Barrett family of Jamaica

From Wikipedia, the free encyclopedia
Jump to navigation Jump to search

The Barrett family played an important role in the history of Jamaica. Hercie Barrett and family members migrated from England, landing on the island of Jamaica in 1655. In the years that followed, family members acquired substantial wealth and influence, they controlled much of the island's mining and agriculture, becoming one of the most prominent plantation owners of Jamaica.

The First Barrett Families in Jamaica[edit]

The first recorded land patent in the Barrett name was recorded in 1663 in Spanish Town, granted by King Charles II to Hercie Barrett for services to his Majesty.[1]

Hercie Barrett was an officer under Admiral William Penn and General Robert Venables who led the failed invasion of Hispaniola, they then turned their sights on Jamaica, which was much less fortified, and successfully wrested it from Spanish control for the King of England.

The first Barretts became an extremely wealthy and influential English family in Jamaica, owning more than 84,000 acres of land and 2,000 slaves in the parishes of Trelawny and St. James; the original family home was Cinnamon Hill Great House in St James. The construction was started by Samuel Barrett but died before it was completed, it was completed by Edward his son, and it is Edward's generation of Barretts and their children that became one of Jamaica's wealthiest and most influential planters and politicians.[1] Elizabeth Barrett Browning was the daughter of Edward Moulton Barrett.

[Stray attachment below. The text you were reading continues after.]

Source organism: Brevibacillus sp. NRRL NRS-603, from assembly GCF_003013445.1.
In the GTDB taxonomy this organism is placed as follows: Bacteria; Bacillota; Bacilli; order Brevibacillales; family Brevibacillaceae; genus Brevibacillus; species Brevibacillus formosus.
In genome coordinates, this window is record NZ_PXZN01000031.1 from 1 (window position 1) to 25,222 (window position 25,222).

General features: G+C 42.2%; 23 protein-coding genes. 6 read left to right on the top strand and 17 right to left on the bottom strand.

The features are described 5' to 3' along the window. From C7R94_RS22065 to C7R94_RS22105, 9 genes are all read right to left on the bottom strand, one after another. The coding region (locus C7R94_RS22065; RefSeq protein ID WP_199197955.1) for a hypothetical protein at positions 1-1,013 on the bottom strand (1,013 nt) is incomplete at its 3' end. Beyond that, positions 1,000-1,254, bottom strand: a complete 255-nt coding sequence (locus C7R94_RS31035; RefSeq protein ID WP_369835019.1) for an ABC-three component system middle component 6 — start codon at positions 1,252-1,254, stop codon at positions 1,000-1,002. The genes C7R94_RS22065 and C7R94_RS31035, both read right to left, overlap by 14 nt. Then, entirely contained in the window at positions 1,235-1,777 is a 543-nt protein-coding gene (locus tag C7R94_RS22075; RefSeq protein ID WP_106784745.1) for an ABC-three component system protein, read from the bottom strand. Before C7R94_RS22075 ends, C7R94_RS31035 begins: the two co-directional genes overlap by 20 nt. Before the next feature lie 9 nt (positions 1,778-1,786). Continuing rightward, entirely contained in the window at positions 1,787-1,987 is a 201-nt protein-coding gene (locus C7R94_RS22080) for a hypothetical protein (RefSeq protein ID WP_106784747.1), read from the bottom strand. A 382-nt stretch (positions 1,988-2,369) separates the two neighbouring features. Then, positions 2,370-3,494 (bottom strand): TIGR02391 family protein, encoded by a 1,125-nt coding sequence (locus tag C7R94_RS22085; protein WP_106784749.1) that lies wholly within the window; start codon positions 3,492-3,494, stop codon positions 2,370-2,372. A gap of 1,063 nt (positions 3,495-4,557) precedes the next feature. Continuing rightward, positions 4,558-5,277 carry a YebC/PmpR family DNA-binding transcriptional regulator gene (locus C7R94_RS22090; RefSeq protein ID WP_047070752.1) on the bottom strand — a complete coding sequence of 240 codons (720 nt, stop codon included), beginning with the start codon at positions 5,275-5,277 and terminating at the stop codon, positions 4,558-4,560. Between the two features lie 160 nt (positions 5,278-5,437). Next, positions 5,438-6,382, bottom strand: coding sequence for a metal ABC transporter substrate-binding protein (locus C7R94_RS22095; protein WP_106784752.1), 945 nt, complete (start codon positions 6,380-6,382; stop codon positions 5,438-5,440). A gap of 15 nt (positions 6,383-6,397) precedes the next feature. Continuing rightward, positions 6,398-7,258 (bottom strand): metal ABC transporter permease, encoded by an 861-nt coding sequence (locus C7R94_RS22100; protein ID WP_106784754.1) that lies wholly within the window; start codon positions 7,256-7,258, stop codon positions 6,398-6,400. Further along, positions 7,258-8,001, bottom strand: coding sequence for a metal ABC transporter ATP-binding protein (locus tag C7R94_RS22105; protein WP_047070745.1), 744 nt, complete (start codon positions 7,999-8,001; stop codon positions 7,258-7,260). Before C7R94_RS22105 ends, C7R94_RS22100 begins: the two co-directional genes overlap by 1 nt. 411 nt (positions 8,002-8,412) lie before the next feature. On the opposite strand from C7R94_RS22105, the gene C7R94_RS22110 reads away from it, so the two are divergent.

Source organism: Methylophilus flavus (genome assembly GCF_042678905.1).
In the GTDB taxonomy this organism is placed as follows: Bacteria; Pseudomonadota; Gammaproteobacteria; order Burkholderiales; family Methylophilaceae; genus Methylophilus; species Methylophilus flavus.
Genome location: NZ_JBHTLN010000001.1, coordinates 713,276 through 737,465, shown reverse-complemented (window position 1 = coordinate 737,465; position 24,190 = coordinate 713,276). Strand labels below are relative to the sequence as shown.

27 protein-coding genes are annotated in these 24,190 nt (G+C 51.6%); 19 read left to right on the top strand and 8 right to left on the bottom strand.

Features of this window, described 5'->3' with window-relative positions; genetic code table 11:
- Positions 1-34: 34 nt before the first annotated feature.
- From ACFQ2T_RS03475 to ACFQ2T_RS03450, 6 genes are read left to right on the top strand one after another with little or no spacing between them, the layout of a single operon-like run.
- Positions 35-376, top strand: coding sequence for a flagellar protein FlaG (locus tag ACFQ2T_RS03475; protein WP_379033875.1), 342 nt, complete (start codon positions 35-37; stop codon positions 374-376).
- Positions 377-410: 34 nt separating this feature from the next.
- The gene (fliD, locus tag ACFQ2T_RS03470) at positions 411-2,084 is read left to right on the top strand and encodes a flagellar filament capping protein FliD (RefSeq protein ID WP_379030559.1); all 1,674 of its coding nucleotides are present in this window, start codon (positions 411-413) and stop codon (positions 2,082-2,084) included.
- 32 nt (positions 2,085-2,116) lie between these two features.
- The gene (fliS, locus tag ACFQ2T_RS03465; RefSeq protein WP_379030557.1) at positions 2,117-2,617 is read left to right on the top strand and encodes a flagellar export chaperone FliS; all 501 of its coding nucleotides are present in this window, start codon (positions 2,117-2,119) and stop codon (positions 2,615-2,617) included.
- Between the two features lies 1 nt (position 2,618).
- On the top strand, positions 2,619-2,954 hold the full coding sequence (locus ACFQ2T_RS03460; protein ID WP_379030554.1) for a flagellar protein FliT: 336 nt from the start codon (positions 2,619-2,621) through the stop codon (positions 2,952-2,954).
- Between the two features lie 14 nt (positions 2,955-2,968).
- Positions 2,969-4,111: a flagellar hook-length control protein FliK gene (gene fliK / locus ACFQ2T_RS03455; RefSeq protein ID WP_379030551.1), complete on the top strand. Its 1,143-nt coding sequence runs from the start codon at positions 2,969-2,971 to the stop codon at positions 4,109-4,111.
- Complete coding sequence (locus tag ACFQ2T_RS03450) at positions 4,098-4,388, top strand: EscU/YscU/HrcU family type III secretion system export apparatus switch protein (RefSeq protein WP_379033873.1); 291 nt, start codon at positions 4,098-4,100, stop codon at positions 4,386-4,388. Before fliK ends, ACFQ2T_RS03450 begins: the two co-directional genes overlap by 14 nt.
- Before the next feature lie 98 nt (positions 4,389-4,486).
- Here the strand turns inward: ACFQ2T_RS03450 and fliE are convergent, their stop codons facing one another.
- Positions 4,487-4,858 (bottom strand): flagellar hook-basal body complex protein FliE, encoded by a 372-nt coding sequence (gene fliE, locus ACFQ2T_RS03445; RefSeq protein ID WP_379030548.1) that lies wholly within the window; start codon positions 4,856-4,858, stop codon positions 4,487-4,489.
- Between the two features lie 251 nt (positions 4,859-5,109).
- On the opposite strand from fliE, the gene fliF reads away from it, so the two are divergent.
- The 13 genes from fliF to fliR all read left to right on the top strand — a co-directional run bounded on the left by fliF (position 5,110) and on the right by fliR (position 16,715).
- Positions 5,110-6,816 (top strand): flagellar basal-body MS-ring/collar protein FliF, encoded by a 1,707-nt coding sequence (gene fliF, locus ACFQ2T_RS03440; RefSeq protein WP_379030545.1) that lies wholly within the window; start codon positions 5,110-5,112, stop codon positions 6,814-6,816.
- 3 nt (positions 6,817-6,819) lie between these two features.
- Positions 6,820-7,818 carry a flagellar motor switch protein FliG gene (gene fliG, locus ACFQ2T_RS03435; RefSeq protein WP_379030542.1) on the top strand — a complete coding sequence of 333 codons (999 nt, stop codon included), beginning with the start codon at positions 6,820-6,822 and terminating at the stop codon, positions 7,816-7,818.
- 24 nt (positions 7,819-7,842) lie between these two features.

The Greenwood Great House was also Barrett family home, built by Richard Barrett, the Speaker of the Assembly, it was one of several great houses owned by the Barrett family, including Cinnamon Hill located nearby and Barrett Hall which no longer exists. Cinnamon Hill was bought by Johnny Cash, the country and western singer, it was his home until his death. The Greenwood Great House still stands today and is among a very few of the Jamaican Great Houses that were spared from being torched during the slave rebellion, mainly as a result of the way Richard Barrett treated his slaves. Richard was chosen to represent the Jamaica legislature before parliament on the issues of emancipation, even though he himself was an owner of slaves. At heart it appears he was an abolitionist.[2]

See also[edit]


  1. ^ a b "The Influence of the Barrett Family on Jamaica's History". Jamaica Great Houses - Barrett Family.
  2. ^ "Greenwood Great House". Jamaica Great Houses - Greenwood Great House.
  • R.A. Barrett, The Barretts of Jamaica: The Family of Elizabeth Barrett Browning, Continuum International Publishing Group - Athlone, 2000, ISBN 0-485-30042-7